Summary: The Lord is my Shepard
THE LORD IS MY SHEPHERD
by Rev Stanley Baker
The 23rd Psalm begins with these familiar words, "The Lord is my Shepherd, I shall not want."
When someone says, "I shall not want," we need to sit up & take notice because of the times that we are living now.
Listen to these words by Jason Lehman:
It was spring. But it was summer I wanted
The warm days, & the great outdoors.
It was summer. But it was fall I wanted
The colorful leaves, & the cool, dry air.
It was fall. But it was winter I wanted
The beautiful snow, & the joy of the holiday season.
It was winter. But it was spring I wanted
The warmth, & the blossoming of nature.
I was a child. But it was adulthood I wanted
The freedom, & the respect I wanted.
I was 20. But it was 30 I wanted
To be mature, & sophisticated.
I was middle aged. But it was 20 I wanted
The youth, & the free spirit.
I was retired. But it was middle age I wanted
The presence of mind, without limitations.
Then my life was over, & I never got what I wanted.
Many people never seem be satisfied, & almost everybody wants more.
A little child wants more toys & more television time.
A teenager wants more freedom & more popularity.
Most adults want more possessions & more leisure time.
And as we age, we want more health, more friends, & more loyalty from our children.
Not that I speak in respect of want: for I have learned, in whatsoever state I am, there with to be content.
I know both how to be abased, and I know how to abound: everywhere and in all things I am instructed both to be full and to be hungry, both to abound and to suffer need.
Obviously, God wants us to be a happy, satisfied people.
We shouldn’t be restless & jealous, always chafing about what we don’t have.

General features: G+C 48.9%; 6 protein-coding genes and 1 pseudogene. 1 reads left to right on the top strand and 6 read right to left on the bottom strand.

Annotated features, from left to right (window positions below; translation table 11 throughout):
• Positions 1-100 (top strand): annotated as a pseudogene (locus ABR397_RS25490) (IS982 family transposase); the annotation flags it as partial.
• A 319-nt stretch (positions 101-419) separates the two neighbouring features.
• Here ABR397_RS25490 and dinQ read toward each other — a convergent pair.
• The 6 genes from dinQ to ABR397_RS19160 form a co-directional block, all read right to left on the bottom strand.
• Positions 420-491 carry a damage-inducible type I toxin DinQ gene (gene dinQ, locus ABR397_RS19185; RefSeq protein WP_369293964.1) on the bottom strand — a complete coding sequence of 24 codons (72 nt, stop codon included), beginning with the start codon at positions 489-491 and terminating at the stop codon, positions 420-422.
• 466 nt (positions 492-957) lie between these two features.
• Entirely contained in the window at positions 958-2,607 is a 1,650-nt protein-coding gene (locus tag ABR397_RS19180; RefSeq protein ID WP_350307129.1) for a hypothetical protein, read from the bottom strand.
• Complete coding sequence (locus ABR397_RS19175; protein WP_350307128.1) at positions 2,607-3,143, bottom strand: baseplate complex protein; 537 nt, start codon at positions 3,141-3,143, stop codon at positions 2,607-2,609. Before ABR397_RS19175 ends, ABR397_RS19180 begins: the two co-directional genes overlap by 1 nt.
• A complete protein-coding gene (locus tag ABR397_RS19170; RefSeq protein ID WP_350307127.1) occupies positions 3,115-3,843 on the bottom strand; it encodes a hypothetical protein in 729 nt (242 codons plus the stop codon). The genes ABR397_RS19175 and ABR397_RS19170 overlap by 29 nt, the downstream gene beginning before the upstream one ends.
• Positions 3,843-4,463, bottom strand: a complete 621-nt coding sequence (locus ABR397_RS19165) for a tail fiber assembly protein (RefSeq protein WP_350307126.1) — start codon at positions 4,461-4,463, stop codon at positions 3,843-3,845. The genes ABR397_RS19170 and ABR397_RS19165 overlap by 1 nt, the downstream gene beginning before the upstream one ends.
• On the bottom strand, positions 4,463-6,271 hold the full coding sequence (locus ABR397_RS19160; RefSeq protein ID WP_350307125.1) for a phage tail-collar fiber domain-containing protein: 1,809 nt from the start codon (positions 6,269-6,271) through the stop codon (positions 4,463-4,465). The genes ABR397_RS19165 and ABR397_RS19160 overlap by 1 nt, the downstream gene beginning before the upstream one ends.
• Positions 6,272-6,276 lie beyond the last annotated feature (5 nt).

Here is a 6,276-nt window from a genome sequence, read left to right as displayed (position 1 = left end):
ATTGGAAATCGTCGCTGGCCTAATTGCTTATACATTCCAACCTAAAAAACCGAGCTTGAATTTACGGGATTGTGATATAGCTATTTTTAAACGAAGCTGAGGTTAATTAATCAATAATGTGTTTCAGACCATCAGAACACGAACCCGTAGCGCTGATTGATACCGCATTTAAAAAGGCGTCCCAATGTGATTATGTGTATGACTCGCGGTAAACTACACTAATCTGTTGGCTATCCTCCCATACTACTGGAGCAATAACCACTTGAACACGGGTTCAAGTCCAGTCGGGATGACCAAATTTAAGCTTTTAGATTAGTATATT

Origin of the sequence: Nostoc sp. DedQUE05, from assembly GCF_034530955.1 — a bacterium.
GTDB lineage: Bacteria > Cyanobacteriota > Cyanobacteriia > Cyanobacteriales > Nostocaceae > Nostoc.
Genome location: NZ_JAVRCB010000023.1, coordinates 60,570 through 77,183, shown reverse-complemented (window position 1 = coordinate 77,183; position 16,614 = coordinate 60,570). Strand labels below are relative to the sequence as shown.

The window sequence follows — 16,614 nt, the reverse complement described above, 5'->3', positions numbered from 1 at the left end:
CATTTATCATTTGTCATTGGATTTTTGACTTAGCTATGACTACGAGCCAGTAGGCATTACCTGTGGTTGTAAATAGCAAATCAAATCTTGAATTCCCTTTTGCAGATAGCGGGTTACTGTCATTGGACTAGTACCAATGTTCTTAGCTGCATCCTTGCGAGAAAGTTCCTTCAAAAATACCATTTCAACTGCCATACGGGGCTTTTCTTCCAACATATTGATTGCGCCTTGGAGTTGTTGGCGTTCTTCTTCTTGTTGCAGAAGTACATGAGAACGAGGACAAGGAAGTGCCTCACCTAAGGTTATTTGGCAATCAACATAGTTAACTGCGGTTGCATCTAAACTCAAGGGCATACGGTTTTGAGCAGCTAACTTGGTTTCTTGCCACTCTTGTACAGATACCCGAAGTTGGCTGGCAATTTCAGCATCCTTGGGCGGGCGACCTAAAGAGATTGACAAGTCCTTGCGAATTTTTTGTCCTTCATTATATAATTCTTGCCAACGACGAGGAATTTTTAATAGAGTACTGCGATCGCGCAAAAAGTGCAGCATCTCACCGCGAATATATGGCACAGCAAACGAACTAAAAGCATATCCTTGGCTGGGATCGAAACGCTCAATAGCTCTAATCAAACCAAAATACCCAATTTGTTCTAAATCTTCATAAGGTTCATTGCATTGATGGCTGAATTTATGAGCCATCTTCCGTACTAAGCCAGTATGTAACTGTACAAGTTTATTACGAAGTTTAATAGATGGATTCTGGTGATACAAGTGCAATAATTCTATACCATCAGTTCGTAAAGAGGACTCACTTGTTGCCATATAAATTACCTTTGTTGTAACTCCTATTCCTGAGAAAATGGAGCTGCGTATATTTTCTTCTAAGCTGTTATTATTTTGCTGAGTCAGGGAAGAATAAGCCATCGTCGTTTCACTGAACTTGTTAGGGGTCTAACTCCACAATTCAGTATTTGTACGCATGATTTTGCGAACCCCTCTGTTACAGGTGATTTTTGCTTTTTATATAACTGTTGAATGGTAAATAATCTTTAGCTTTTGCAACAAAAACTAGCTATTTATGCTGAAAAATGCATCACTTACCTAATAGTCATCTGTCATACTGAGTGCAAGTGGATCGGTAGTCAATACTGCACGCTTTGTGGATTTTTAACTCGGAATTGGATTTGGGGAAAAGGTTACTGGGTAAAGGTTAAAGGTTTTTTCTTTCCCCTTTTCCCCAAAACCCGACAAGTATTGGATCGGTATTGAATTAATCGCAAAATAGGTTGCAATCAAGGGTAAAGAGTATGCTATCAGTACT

There should be a spirit of thankfulness in us that brands us as belonging to Him.
So with the 23rd Psalm in mind, notice 3 great reasons to be thankful.
IN THIS LIFE THE God GIVES US ALL WE NEED
We can be thankful because in this life the Good Shepherd gives us all we need."
Frequently in the Bible human beings are compared to sheep. Now that sounds nice, but surely you realize that is not necessarily a compliment, because sheep are among the dumbest & dirtiest animals in the world.
So when Isaiah says, "We all, like sheep, have gone astray" he is not saying, "That’s good." He’s saying, "That’s bad, because we’re just about on a level with sheep."
When Jesus looked out on the people with compassion, the Gospel writers say that He saw them "like sheep without a shepherd". That’s not a compliment, either, but a concern, because sheep are so helpless when they’re all alone.
Philip Keller was a sheep rancher & he authored a book called, "A Shepherd Looks at the Twenty third Psalm," he says that they require more attention than any other livestock.
They just can’t take care of themselves.
Unless their shepherd makes them move on, sheep will actually ruin a pasture, eating every blade of grass, until finally a fertile pasture is nothing but barren soil.